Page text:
meet the parent

A charter school parent gains prominence as loyal opposition

Mona Davids and her daughter, a sixth grade student at Equality Charter School in Co-op City.
Mona Davids and her daughter, a sixth grade student at Equality Charter School in Co-op City. (Photo courtesy of Mona Davids.)

A Bronx parent who went from charter school foe to cheerleader in under a year is now at the middle of a debate over how to organize charter school parents.

Mona Davids has rapidly gone from being an unknown public school parent in Co-op City to being known by key players in the debate over charter schools and among the highest ranks of the Department of Education. She pops up everywhere from charter school board meetings and charter renewal hearings to district Community Education Council gatherings. She was even featured in a television advertisement for Mayor Michael Bloomberg’s reelection campaign, in which she blasted rival William Thompson’s education record.

A year ago, Davids was on the other side of the battle. As co-president of the parent association of P.S. 160 in the Bronx, she broke the news that the DOE was considering putting a new charter school, Equality Charter School, in the same building. Davids, whose daughter attended the district school, initially helped lead parent protests against siting the charter school there.

But after learning more about Equality Charter, Davids suddenly reversed course, sent in her daughter’s application to the charter school and began helping the charter recruit other students.

As she began to organize parents for Equality Charter School, Davids said that she recognized a flaw in the way charter schools are set up in New York City. Davids was accustomed to working within the structures set up by the Department of Education to involve parents in traditional public schools, mechanisms like School Leadership Teams, Community Education Councils and District Family Advocates.

“In the charter school system, we don’t have any of that,” Davids said. She began searching for organizations to help support parent involvement in charter schools, finding options in Massachusetts, California and Idaho, but nothing in New York.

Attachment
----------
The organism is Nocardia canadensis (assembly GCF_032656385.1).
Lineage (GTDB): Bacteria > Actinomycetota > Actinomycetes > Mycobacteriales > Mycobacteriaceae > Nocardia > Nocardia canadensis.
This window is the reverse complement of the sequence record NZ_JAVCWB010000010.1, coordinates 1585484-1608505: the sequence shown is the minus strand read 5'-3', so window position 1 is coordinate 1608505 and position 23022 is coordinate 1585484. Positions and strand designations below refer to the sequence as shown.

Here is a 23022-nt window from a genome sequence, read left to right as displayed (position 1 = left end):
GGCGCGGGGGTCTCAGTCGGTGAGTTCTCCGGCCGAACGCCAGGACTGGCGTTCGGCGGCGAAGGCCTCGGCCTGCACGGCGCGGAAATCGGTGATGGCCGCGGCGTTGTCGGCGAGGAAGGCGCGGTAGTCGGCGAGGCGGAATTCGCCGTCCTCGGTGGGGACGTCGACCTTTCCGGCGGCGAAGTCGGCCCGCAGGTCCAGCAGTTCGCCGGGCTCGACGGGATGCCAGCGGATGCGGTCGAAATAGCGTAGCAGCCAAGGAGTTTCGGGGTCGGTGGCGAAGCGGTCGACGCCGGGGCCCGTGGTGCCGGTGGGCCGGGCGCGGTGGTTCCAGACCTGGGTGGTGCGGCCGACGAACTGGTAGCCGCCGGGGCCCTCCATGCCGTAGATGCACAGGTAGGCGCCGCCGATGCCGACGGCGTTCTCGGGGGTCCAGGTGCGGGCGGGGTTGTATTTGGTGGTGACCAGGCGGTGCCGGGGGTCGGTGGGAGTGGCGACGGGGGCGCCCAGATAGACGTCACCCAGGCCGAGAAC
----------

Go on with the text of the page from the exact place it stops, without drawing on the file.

“I was really surprised that parents didn’t have a voice,” she said.

Davids founded the New York City Charter Parents Association in May and next week, she will launch the Charter Parent Training Academy.

The training program is designed to replicate her own organizing strategies among other charter school parents. She’s starting small, sitting down with six charter school parents from schools around the city three days a week for three months.  She intends to train them how to conduct parent meetings, incorporate their schools’ parent groups as non-profits, fund-raise and request member items for their schools from their legislators.

Charter school parents need to double as lobbyists, Davids said, and she wants to teach them the trade. She wants to train the parents how to advocate for changes to state education law that limit per-pupil funding for charter schools and ban charters from receiving public funding for their own school buildings.

For all her vocal support of charter schools, Davids said that she knows the system isn’t perfect, and she doesn’t intend to be quiet about her criticisms.

“I am a supporter of charter schools, but we have serious issues,” she said. “The grievance process doesn’t work. Something needs to be done, but right now the charter system doesn’t have district family advocates. Every system must have checks and balances.”